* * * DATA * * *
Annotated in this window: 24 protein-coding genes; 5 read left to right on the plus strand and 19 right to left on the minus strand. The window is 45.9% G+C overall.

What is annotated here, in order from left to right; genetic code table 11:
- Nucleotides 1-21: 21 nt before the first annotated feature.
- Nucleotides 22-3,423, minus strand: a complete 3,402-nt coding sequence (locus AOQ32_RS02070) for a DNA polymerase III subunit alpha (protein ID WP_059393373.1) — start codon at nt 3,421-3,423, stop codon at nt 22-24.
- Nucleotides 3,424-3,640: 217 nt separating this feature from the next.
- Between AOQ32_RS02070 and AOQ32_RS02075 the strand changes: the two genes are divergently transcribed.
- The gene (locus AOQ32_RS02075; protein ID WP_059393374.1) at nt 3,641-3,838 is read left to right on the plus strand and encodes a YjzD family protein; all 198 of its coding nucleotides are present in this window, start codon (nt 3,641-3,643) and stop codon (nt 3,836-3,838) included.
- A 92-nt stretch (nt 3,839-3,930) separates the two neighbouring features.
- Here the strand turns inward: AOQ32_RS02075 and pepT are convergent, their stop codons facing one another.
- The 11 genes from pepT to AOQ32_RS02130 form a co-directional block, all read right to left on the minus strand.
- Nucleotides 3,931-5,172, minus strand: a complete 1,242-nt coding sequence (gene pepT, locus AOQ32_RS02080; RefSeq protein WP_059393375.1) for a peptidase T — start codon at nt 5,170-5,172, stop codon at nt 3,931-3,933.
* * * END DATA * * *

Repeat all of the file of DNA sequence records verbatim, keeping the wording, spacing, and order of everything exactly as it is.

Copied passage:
Annotated in this window: 24 protein-coding genes; 5 read left to right on the plus strand and 19 right to left on the minus strand. The window is 45.9% G+C overall.

What is annotated here, in order from left to right; genetic code table 11:
- Nucleotides 1-21: 21 nt before the first annotated feature.
- Nucleotides 22-3,423, minus strand: a complete 3,402-nt coding sequence (locus AOQ32_RS02070) for a DNA polymerase III subunit alpha (protein ID WP_059393373.1) — start codon at nt 3,421-3,423, stop codon at nt 22-24.
- Nucleotides 3,424-3,640: 217 nt separating this feature from the next.
- Between AOQ32_RS02070 and AOQ32_RS02075 the strand changes: the two genes are divergently transcribed.
- The gene (locus AOQ32_RS02075; protein ID WP_059393374.1) at nt 3,641-3,838 is read left to right on the plus strand and encodes a YjzD family protein; all 198 of its coding nucleotides are present in this window, start codon (nt 3,641-3,643) and stop codon (nt 3,836-3,838) included.
- A 92-nt stretch (nt 3,839-3,930) separates the two neighbouring features.
- Here the strand turns inward: AOQ32_RS02075 and pepT are convergent, their stop codons facing one another.
- The 11 genes from pepT to AOQ32_RS02130 form a co-directional block, all read right to left on the minus strand.
- Nucleotides 3,931-5,172, minus strand: a complete 1,242-nt coding sequence (gene pepT, locus AOQ32_RS02080; RefSeq protein WP_059393375.1) for a peptidase T — start codon at nt 5,170-5,172, stop codon at nt 3,931-3,933.